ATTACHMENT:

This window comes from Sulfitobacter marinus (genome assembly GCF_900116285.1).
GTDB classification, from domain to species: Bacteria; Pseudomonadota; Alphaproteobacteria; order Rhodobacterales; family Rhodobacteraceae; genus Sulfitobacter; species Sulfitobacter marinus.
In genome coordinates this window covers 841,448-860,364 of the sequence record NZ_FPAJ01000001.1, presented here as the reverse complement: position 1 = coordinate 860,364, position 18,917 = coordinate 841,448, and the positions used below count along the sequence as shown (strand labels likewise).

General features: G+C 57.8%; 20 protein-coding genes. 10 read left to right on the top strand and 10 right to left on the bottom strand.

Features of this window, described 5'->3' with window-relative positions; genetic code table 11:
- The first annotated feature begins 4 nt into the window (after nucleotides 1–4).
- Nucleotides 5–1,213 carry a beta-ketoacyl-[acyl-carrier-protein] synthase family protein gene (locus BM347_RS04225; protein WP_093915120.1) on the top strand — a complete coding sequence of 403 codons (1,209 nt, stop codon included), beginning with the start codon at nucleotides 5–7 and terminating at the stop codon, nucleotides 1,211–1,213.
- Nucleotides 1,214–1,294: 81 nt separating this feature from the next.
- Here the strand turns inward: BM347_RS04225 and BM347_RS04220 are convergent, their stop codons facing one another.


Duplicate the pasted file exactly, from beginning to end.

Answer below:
This window comes from Sulfitobacter marinus (genome assembly GCF_900116285.1).
GTDB classification, from domain to species: Bacteria; Pseudomonadota; Alphaproteobacteria; order Rhodobacterales; family Rhodobacteraceae; genus Sulfitobacter; species Sulfitobacter marinus.
In genome coordinates this window covers 841,448-860,364 of the sequence record NZ_FPAJ01000001.1, presented here as the reverse complement: position 1 = coordinate 860,364, position 18,917 = coordinate 841,448, and the positions used below count along the sequence as shown (strand labels likewise).

General features: G+C 57.8%; 20 protein-coding genes. 10 read left to right on the top strand and 10 right to left on the bottom strand.

Features of this window, described 5'->3' with window-relative positions; genetic code table 11:
- The first annotated feature begins 4 nt into the window (after nucleotides 1–4).
- Nucleotides 5–1,213 carry a beta-ketoacyl-[acyl-carrier-protein] synthase family protein gene (locus BM347_RS04225; protein WP_093915120.1) on the top strand — a complete coding sequence of 403 codons (1,209 nt, stop codon included), beginning with the start codon at nucleotides 5–7 and terminating at the stop codon, nucleotides 1,211–1,213.
- Nucleotides 1,214–1,294: 81 nt separating this feature from the next.
- Here the strand turns inward: BM347_RS04225 and BM347_RS04220 are convergent, their stop codons facing one another.